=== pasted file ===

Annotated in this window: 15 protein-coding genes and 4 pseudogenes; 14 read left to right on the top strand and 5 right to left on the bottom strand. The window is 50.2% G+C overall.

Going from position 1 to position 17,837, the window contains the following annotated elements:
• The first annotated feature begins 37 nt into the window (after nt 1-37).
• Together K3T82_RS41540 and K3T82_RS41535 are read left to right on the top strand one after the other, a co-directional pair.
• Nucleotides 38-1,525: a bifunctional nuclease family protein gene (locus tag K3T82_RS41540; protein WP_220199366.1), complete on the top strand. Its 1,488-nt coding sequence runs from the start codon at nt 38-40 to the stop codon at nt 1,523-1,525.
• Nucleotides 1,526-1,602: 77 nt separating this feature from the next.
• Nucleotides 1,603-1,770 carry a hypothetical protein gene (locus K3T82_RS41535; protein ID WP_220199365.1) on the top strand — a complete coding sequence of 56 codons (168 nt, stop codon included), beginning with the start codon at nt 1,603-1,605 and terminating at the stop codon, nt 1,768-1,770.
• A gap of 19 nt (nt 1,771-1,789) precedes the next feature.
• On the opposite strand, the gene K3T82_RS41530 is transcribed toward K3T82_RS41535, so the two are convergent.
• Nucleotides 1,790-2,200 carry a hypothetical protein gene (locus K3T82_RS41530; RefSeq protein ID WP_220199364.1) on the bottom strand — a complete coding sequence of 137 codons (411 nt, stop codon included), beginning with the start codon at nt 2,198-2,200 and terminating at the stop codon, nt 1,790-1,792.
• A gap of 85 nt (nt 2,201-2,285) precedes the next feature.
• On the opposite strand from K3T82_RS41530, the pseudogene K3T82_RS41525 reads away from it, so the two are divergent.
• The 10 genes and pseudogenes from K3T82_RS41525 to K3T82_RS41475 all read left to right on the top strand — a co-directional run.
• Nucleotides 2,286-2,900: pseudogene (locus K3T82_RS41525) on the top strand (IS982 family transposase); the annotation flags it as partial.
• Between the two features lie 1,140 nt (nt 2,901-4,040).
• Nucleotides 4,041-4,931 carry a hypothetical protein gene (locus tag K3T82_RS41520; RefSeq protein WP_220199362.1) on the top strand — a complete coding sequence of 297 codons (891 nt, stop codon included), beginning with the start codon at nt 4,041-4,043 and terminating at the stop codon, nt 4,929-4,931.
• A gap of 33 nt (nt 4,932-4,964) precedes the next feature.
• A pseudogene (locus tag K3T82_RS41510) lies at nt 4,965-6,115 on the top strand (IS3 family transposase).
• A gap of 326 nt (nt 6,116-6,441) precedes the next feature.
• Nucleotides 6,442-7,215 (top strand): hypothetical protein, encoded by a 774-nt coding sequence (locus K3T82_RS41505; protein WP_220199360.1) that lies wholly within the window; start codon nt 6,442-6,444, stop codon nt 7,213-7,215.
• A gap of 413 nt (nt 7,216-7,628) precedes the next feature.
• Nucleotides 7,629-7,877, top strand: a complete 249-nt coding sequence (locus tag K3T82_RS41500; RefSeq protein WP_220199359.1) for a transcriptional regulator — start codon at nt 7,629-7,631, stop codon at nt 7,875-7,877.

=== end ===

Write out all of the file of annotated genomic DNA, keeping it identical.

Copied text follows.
Annotated in this window: 15 protein-coding genes and 4 pseudogenes; 14 read left to right on the top strand and 5 right to left on the bottom strand. The window is 50.2% G+C overall.

Going from position 1 to position 17,837, the window contains the following annotated elements:
• The first annotated feature begins 37 nt into the window (after nt 1-37).
• Together K3T82_RS41540 and K3T82_RS41535 are read left to right on the top strand one after the other, a co-directional pair.
• Nucleotides 38-1,525: a bifunctional nuclease family protein gene (locus tag K3T82_RS41540; protein WP_220199366.1), complete on the top strand. Its 1,488-nt coding sequence runs from the start codon at nt 38-40 to the stop codon at nt 1,523-1,525.
• Nucleotides 1,526-1,602: 77 nt separating this feature from the next.
• Nucleotides 1,603-1,770 carry a hypothetical protein gene (locus K3T82_RS41535; protein ID WP_220199365.1) on the top strand — a complete coding sequence of 56 codons (168 nt, stop codon included), beginning with the start codon at nt 1,603-1,605 and terminating at the stop codon, nt 1,768-1,770.
• A gap of 19 nt (nt 1,771-1,789) precedes the next feature.
• On the opposite strand, the gene K3T82_RS41530 is transcribed toward K3T82_RS41535, so the two are convergent.
• Nucleotides 1,790-2,200 carry a hypothetical protein gene (locus K3T82_RS41530; RefSeq protein ID WP_220199364.1) on the bottom strand — a complete coding sequence of 137 codons (411 nt, stop codon included), beginning with the start codon at nt 2,198-2,200 and terminating at the stop codon, nt 1,790-1,792.
• A gap of 85 nt (nt 2,201-2,285) precedes the next feature.
• On the opposite strand from K3T82_RS41530, the pseudogene K3T82_RS41525 reads away from it, so the two are divergent.
• The 10 genes and pseudogenes from K3T82_RS41525 to K3T82_RS41475 all read left to right on the top strand — a co-directional run.
• Nucleotides 2,286-2,900: pseudogene (locus K3T82_RS41525) on the top strand (IS982 family transposase); the annotation flags it as partial.
• Between the two features lie 1,140 nt (nt 2,901-4,040).
• Nucleotides 4,041-4,931 carry a hypothetical protein gene (locus tag K3T82_RS41520; RefSeq protein WP_220199362.1) on the top strand — a complete coding sequence of 297 codons (891 nt, stop codon included), beginning with the start codon at nt 4,041-4,043 and terminating at the stop codon, nt 4,929-4,931.
• A gap of 33 nt (nt 4,932-4,964) precedes the next feature.
• A pseudogene (locus tag K3T82_RS41510) lies at nt 4,965-6,115 on the top strand (IS3 family transposase).
• A gap of 326 nt (nt 6,116-6,441) precedes the next feature.
• Nucleotides 6,442-7,215 (top strand): hypothetical protein, encoded by a 774-nt coding sequence (locus K3T82_RS41505; protein WP_220199360.1) that lies wholly within the window; start codon nt 6,442-6,444, stop codon nt 7,213-7,215.
• A gap of 413 nt (nt 7,216-7,628) precedes the next feature.
• Nucleotides 7,629-7,877, top strand: a complete 249-nt coding sequence (locus tag K3T82_RS41500; RefSeq protein WP_220199359.1) for a transcriptional regulator — start codon at nt 7,629-7,631, stop codon at nt 7,875-7,877.